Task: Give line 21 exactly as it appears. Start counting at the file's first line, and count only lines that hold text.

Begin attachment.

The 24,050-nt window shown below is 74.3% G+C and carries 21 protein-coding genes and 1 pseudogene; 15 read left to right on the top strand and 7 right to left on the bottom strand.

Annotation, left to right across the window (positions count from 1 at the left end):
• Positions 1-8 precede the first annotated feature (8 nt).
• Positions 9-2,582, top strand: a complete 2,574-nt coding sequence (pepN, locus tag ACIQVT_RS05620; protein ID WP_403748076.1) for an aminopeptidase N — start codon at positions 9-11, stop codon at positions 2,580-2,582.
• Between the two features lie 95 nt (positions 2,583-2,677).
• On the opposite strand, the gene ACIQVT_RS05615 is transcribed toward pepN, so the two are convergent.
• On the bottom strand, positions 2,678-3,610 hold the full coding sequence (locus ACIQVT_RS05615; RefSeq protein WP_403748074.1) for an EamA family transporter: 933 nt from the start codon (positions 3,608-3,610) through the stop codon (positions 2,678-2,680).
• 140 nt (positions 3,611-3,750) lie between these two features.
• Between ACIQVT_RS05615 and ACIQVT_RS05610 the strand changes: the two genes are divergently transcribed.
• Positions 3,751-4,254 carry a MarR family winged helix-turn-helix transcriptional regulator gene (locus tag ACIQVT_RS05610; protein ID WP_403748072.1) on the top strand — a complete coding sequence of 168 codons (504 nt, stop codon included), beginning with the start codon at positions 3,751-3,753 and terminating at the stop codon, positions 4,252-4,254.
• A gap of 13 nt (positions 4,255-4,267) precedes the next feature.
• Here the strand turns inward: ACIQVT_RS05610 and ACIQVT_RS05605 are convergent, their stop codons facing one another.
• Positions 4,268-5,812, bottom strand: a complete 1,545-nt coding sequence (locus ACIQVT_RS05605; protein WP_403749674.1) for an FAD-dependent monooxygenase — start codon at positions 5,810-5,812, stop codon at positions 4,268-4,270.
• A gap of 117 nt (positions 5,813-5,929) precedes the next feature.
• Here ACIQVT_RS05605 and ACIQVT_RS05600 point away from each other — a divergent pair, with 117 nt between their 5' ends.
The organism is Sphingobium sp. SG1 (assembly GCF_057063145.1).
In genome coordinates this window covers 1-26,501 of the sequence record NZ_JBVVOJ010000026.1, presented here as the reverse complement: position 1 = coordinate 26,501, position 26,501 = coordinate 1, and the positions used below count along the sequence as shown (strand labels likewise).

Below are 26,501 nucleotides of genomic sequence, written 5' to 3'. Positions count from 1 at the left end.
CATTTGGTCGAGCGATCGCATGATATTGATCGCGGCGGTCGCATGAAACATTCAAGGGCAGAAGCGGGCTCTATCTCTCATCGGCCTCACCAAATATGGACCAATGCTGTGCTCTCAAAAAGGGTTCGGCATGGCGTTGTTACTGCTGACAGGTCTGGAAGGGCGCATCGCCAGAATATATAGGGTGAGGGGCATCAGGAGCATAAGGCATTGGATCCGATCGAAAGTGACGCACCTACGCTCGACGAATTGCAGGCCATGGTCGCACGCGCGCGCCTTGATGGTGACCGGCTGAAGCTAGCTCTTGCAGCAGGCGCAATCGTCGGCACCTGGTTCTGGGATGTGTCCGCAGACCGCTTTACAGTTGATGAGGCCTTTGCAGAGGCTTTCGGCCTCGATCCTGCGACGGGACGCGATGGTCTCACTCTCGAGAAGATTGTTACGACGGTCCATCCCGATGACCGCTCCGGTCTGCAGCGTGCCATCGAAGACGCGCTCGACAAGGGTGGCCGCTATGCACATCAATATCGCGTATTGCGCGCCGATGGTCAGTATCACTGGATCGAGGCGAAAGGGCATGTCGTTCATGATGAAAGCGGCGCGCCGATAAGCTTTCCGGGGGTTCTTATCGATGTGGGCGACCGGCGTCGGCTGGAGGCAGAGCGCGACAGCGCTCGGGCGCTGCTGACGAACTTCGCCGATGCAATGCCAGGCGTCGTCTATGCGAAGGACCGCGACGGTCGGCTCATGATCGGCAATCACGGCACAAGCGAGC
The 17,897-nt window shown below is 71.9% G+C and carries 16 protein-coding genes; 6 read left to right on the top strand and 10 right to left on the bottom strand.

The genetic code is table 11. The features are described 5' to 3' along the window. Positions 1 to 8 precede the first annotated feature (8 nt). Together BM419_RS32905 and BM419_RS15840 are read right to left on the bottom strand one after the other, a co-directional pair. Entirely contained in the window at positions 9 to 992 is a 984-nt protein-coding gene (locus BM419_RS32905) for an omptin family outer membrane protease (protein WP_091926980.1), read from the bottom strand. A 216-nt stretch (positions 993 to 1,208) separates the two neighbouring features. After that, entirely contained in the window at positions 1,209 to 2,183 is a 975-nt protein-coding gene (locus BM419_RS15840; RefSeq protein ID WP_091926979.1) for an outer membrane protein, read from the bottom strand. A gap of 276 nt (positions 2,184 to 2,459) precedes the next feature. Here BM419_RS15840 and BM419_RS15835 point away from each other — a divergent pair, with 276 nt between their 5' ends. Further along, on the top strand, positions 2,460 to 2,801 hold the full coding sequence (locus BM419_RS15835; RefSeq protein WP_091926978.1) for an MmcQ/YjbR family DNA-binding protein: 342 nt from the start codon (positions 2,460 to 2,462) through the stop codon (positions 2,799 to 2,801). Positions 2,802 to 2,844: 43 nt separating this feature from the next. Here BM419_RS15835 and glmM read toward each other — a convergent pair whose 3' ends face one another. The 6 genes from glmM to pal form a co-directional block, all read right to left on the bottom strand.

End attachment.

The genetic code is table 11. The features are described 5' to 3' along the window. Positions 1 to 8 precede the first annotated feature (8 nt). Together BM419_RS32905 and BM419_RS15840 are read right to left on the bottom strand one after the other, a co-directional pair. Entirely contained in the window at positions 9 to 992 is a 984-nt protein-coding gene (locus BM419_RS32905) for an omptin family outer membrane protease (protein WP_091926980.1), read from the bottom strand. A 216-nt stretch (positions 993 to 1,208) separates the two neighbouring features. After that, entirely contained in the window at positions 1,209 to 2,183 is a 975-nt protein-coding gene (locus BM419_RS15840; RefSeq protein ID WP_091926979.1) for an outer membrane protein, read from the bottom strand. A gap of 276 nt (positions 2,184 to 2,459) precedes the next feature. Here BM419_RS15840 and BM419_RS15835 point away from each other — a divergent pair, with 276 nt between their 5' ends. Further along, on the top strand, positions 2,460 to 2,801 hold the full coding sequence (locus BM419_RS15835; RefSeq protein WP_091926978.1) for an MmcQ/YjbR family DNA-binding protein: 342 nt from the start codon (positions 2,460 to 2,462) through the stop codon (positions 2,799 to 2,801). Positions 2,802 to 2,844: 43 nt separating this feature from the next. Here BM419_RS15835 and glmM read toward each other — a convergent pair whose 3' ends face one another. The 6 genes from glmM to pal form a co-directional block, all read right to left on the bottom strand.